The two standing guards retreat to the stairwell, to block off Mel's path out. Robin gravely wounds one of the downed guards, who is left crying and bleeding on the floor: the other manages to right himself and retreats into the boiler room, just in time for Xeno to dash into the boiler room, stab him in the side, and nearly topple him into one of the furnaces.  (Like, she has got him hanging over the edge, it's super-metal). The pygmies cheer from the darkness, howling for more blood.

Octon continues to get visions from the blob; the two-headed crow of the von Vorgs on a tapestry, hanging across a long, knife-angular hallway.

Simmons reforms, picks up a dropped musket, and runs to the boiler room, just in time to see Augustine toss a vial of acid at the base of the stairs: an act that breaks the guards' defenses and forces further retreat, while simultaneously melting through most of 108's carapace and killing Mel in the friendly fire (his player immediately takes up the role of Blue, arming himself with the machete of the fallen Guild Dog). Augustine, being a balloon of healing, is able to aid 108. Xeno stabs the grappled guard in the chest and dumps him into the furnace. Blue and Robin take to the stairs. Tiny, technicolor hands pull the wounded guard into the machinery.

A third and final vision is delivered unto Octon: a table with a box of chocolates marked "Complimentary", and an invitation addressed "My dear Cordelia..."

What I'm getting at is that the squid-wizard successfully seduced a giant blob of marshmallow. 

Cordelia, now carrying Octon aloft, cascades out of the lab and up the stairs, the remainder of the party right behind.

The two surviving guards have planted themselves right at Lucia's door, and manage to avoid getting killed by Robin and Blue, but they ended up failing their saves vs. gigantic marshmallow ooze and are splattered all over the doors in a pulp (Robin and Blue manage to survive by pressing themselves against the walls)

"My dear Cordelia," Octon says in his best Lucia impersonation. "The rest of these traitors are in the next room. Open the door."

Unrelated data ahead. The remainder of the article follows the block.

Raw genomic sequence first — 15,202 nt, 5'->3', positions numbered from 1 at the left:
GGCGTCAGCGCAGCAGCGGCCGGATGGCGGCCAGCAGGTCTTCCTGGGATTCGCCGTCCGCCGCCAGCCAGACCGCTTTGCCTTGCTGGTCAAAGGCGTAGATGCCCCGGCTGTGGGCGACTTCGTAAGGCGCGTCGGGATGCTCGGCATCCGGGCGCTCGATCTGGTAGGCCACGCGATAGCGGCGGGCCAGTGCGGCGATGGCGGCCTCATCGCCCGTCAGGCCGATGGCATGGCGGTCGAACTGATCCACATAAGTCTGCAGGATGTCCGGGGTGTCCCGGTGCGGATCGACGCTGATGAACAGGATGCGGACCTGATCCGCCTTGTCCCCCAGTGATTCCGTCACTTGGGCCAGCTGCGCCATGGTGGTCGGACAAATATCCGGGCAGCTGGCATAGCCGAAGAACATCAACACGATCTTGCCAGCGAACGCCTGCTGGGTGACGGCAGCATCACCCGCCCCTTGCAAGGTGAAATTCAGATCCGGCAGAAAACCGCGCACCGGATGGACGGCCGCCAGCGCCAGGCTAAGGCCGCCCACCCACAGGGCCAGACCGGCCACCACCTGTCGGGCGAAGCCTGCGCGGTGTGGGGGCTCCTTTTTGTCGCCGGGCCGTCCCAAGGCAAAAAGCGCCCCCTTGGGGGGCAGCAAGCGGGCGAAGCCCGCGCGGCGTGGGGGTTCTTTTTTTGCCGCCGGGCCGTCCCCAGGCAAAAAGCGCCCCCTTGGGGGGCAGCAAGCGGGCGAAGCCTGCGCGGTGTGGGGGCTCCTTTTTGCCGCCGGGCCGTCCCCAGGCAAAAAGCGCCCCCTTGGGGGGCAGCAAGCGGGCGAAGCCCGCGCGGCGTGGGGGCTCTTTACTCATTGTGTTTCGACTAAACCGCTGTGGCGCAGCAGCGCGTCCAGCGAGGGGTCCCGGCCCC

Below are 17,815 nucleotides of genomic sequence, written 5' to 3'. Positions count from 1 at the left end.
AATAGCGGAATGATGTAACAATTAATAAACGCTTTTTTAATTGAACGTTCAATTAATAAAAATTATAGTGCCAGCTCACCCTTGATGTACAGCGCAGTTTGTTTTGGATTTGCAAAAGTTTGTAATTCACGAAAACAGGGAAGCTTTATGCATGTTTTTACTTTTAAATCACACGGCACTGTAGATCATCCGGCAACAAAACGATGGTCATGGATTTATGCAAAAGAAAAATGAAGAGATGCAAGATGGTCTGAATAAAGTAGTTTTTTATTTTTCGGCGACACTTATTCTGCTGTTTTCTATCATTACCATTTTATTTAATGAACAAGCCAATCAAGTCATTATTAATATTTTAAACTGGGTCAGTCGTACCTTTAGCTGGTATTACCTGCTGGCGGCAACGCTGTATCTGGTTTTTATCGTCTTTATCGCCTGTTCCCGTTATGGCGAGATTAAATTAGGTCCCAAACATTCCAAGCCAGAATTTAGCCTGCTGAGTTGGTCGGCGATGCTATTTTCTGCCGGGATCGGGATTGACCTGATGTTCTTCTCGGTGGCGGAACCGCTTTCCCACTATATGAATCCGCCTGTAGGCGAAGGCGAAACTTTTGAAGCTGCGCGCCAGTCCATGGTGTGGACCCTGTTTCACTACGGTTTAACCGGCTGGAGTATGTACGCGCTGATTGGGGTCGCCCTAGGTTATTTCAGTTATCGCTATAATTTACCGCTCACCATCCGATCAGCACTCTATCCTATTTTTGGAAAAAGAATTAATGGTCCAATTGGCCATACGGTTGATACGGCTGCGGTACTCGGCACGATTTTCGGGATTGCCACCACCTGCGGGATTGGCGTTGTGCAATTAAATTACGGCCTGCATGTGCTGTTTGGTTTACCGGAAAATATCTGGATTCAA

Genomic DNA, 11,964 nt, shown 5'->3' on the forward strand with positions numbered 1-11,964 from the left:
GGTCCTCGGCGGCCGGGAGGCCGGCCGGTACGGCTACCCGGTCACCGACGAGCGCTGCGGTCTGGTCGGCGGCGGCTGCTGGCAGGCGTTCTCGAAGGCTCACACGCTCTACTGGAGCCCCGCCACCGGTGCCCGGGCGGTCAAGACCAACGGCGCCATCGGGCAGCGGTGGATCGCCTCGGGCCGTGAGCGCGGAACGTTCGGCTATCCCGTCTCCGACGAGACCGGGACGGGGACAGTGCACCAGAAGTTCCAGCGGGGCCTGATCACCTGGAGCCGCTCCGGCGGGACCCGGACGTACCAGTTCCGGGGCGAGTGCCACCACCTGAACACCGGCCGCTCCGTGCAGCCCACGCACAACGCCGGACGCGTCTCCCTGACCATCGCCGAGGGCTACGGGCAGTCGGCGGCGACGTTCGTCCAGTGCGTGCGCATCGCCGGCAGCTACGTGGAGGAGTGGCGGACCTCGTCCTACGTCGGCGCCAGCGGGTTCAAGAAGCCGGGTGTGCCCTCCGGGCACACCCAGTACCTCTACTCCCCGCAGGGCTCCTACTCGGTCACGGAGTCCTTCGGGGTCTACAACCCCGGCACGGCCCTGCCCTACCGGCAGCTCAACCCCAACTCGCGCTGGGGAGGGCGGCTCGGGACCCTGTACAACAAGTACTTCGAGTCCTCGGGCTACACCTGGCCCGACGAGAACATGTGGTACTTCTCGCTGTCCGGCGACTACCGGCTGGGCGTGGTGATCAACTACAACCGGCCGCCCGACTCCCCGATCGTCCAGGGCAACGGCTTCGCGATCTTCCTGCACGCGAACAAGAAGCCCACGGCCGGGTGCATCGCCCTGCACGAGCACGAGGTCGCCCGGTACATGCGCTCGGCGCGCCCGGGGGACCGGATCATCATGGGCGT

The ooze extends a pseudopod and taps out the musical key-code. The doors swing open.

Lucia stands before the party, bloody bandages wrapped around her shoulder and a pistol in each hand.

"Cordelia. Put him down. Now." Her command is like a hammer dropping down.

"No, Cordelia! I'm the real Lucia! You know me! I don't bleed, I never lose!" Octon counters.

The ooze, terribly confused by two of its mistress, cannot withstand the voice. It deposits Octon before Lucia.



The squid-wizard's Ink-Splash is faster than Lucia's trigger finger, and just barely. Blinded, Lucia's shot goes a hair's-width wide. Simmons takes this opportunity to commando-roll out from behind the ooze and take a shot with his new musket. He rolls minimum damage, which in this case is sillier than missing entirely.

Robin, being the paladin and thoroughly fed up with this sort of tyranny, walks up past the deafened calimarimancer and the aimless skeleton and stabs Lucia right through the stomach with her greatsword.

Final Words: "Hurk, blugh"

Now dead, Lucia's corpse gains all the years and pounds it had hidden away, which was pretty gross. Robin takes the silver necklace, which upon closer inspection is a fat elf lady getting a bit handy with herself. The vial in Lucia's pocket is given to Augustine, thinking that it is a cure.

It was marshmallow serum. The poor doctor is now a marshmallow blob, help aloft by bubblegum gasbags.

[Aside] The table (and Augustine's player in particular) just loses it in the best way here. I end up doubled-up on the floor with laughter.[/Aside]

When the laughter subsides, the safe is opened with Lucia's key. The recipe book is lost to the acid trap, but the silver bars are there for the taking, as well as shipping contracts with the Martel Company, details of their Swordfish Island expeditions, and receipts for Carcosan slave-traders.

The group decides then it is best to take over the factory themselves, which they do.  With the recipe book lost, the factory is sure to hit some hard times, even with Octon and Cordelia acting as the pygmies' new god-king. But the Old Growth remains, and the jungles and ruins of the Swordfish Isles offer greater mysteries to unfold. So to does the frozen waste of Carcosa, and the palace intrigues of Vornheim.